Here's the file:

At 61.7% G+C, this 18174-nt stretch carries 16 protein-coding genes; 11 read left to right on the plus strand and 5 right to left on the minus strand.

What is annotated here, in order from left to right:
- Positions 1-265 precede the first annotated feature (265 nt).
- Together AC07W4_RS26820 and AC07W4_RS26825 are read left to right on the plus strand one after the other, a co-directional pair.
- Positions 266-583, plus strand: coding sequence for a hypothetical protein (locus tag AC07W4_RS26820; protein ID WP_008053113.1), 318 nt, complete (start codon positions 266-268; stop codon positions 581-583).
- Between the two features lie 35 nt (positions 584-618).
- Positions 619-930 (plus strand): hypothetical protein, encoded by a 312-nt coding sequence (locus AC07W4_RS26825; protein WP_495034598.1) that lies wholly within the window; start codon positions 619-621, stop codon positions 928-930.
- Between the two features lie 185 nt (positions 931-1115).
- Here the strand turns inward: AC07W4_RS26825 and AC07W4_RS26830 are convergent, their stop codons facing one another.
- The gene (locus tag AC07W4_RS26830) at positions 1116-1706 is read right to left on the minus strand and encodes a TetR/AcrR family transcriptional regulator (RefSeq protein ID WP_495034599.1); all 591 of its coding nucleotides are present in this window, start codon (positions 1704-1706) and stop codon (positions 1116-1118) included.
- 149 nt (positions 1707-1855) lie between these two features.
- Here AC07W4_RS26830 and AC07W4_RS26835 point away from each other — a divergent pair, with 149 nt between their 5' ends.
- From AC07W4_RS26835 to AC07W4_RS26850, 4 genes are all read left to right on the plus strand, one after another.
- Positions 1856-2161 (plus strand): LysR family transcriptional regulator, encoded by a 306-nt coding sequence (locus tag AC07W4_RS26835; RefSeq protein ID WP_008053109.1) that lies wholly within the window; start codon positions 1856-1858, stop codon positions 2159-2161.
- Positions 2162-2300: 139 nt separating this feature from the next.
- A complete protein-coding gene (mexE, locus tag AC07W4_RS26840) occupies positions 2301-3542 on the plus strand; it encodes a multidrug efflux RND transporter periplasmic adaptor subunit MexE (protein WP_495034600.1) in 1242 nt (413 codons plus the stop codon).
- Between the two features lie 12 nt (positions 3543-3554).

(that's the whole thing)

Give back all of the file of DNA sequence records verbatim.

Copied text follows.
At 61.7% G+C, this 18174-nt stretch carries 16 protein-coding genes; 11 read left to right on the plus strand and 5 right to left on the minus strand.

What is annotated here, in order from left to right:
- Positions 1-265 precede the first annotated feature (265 nt).
- Together AC07W4_RS26820 and AC07W4_RS26825 are read left to right on the plus strand one after the other, a co-directional pair.
- Positions 266-583, plus strand: coding sequence for a hypothetical protein (locus tag AC07W4_RS26820; protein ID WP_008053113.1), 318 nt, complete (start codon positions 266-268; stop codon positions 581-583).
- Between the two features lie 35 nt (positions 584-618).
- Positions 619-930 (plus strand): hypothetical protein, encoded by a 312-nt coding sequence (locus AC07W4_RS26825; protein WP_495034598.1) that lies wholly within the window; start codon positions 619-621, stop codon positions 928-930.
- Between the two features lie 185 nt (positions 931-1115).
- Here the strand turns inward: AC07W4_RS26825 and AC07W4_RS26830 are convergent, their stop codons facing one another.
- The gene (locus tag AC07W4_RS26830) at positions 1116-1706 is read right to left on the minus strand and encodes a TetR/AcrR family transcriptional regulator (RefSeq protein ID WP_495034599.1); all 591 of its coding nucleotides are present in this window, start codon (positions 1704-1706) and stop codon (positions 1116-1118) included.
- 149 nt (positions 1707-1855) lie between these two features.
- Here AC07W4_RS26830 and AC07W4_RS26835 point away from each other — a divergent pair, with 149 nt between their 5' ends.
- From AC07W4_RS26835 to AC07W4_RS26850, 4 genes are all read left to right on the plus strand, one after another.
- Positions 1856-2161 (plus strand): LysR family transcriptional regulator, encoded by a 306-nt coding sequence (locus tag AC07W4_RS26835; RefSeq protein ID WP_008053109.1) that lies wholly within the window; start codon positions 1856-1858, stop codon positions 2159-2161.
- Positions 2162-2300: 139 nt separating this feature from the next.
- A complete protein-coding gene (mexE, locus tag AC07W4_RS26840) occupies positions 2301-3542 on the plus strand; it encodes a multidrug efflux RND transporter periplasmic adaptor subunit MexE (protein WP_495034600.1) in 1242 nt (413 codons plus the stop codon).
- Between the two features lie 12 nt (positions 3543-3554).